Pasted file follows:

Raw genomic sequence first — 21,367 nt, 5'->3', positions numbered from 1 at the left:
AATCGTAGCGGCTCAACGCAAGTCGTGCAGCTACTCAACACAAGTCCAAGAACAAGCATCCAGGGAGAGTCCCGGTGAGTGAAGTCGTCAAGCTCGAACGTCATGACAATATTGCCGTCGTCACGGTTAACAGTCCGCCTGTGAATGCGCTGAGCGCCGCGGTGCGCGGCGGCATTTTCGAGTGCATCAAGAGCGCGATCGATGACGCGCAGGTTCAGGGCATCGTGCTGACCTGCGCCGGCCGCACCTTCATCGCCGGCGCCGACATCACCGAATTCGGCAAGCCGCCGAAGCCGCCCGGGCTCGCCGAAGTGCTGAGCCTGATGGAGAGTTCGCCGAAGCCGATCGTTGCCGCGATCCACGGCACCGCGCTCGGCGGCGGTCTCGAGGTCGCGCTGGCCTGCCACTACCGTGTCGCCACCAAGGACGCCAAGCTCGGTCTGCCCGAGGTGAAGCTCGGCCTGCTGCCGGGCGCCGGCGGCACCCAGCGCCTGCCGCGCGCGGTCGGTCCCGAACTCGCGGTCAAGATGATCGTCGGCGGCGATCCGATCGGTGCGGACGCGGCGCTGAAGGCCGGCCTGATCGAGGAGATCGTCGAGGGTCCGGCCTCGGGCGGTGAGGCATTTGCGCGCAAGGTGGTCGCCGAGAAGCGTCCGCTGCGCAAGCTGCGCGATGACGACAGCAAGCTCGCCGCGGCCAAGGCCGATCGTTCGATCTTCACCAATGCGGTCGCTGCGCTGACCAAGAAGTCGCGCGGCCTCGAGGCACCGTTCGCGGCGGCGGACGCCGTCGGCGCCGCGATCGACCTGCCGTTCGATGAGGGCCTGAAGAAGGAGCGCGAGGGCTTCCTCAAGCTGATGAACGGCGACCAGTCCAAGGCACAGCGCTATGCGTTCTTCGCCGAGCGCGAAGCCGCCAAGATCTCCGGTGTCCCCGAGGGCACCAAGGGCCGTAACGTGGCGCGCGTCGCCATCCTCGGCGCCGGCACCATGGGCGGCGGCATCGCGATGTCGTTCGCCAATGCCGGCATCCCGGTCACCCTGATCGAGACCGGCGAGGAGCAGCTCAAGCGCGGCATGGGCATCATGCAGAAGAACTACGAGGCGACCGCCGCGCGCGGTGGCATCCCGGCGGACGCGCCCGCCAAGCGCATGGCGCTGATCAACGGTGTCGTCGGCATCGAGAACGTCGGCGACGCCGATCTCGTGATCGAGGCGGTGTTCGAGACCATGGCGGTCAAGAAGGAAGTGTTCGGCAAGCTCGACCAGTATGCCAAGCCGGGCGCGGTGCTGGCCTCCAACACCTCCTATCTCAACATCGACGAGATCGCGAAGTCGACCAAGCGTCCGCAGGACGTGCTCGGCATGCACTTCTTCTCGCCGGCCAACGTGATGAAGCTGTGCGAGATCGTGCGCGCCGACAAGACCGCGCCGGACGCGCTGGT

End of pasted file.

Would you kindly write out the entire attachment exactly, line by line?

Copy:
Raw genomic sequence first — 21,367 nt, 5'->3', positions numbered from 1 at the left:
AATCGTAGCGGCTCAACGCAAGTCGTGCAGCTACTCAACACAAGTCCAAGAACAAGCATCCAGGGAGAGTCCCGGTGAGTGAAGTCGTCAAGCTCGAACGTCATGACAATATTGCCGTCGTCACGGTTAACAGTCCGCCTGTGAATGCGCTGAGCGCCGCGGTGCGCGGCGGCATTTTCGAGTGCATCAAGAGCGCGATCGATGACGCGCAGGTTCAGGGCATCGTGCTGACCTGCGCCGGCCGCACCTTCATCGCCGGCGCCGACATCACCGAATTCGGCAAGCCGCCGAAGCCGCCCGGGCTCGCCGAAGTGCTGAGCCTGATGGAGAGTTCGCCGAAGCCGATCGTTGCCGCGATCCACGGCACCGCGCTCGGCGGCGGTCTCGAGGTCGCGCTGGCCTGCCACTACCGTGTCGCCACCAAGGACGCCAAGCTCGGTCTGCCCGAGGTGAAGCTCGGCCTGCTGCCGGGCGCCGGCGGCACCCAGCGCCTGCCGCGCGCGGTCGGTCCCGAACTCGCGGTCAAGATGATCGTCGGCGGCGATCCGATCGGTGCGGACGCGGCGCTGAAGGCCGGCCTGATCGAGGAGATCGTCGAGGGTCCGGCCTCGGGCGGTGAGGCATTTGCGCGCAAGGTGGTCGCCGAGAAGCGTCCGCTGCGCAAGCTGCGCGATGACGACAGCAAGCTCGCCGCGGCCAAGGCCGATCGTTCGATCTTCACCAATGCGGTCGCTGCGCTGACCAAGAAGTCGCGCGGCCTCGAGGCACCGTTCGCGGCGGCGGACGCCGTCGGCGCCGCGATCGACCTGCCGTTCGATGAGGGCCTGAAGAAGGAGCGCGAGGGCTTCCTCAAGCTGATGAACGGCGACCAGTCCAAGGCACAGCGCTATGCGTTCTTCGCCGAGCGCGAAGCCGCCAAGATCTCCGGTGTCCCCGAGGGCACCAAGGGCCGTAACGTGGCGCGCGTCGCCATCCTCGGCGCCGGCACCATGGGCGGCGGCATCGCGATGTCGTTCGCCAATGCCGGCATCCCGGTCACCCTGATCGAGACCGGCGAGGAGCAGCTCAAGCGCGGCATGGGCATCATGCAGAAGAACTACGAGGCGACCGCCGCGCGCGGTGGCATCCCGGCGGACGCGCCCGCCAAGCGCATGGCGCTGATCAACGGTGTCGTCGGCATCGAGAACGTCGGCGACGCCGATCTCGTGATCGAGGCGGTGTTCGAGACCATGGCGGTCAAGAAGGAAGTGTTCGGCAAGCTCGACCAGTATGCCAAGCCGGGCGCGGTGCTGGCCTCCAACACCTCCTATCTCAACATCGACGAGATCGCGAAGTCGACCAAGCGTCCGCAGGACGTGCTCGGCATGCACTTCTTCTCGCCGGCCAACGTGATGAAGCTGTGCGAGATCGTGCGCGCCGACAAGACCGCGCCGGACGCGCTGGT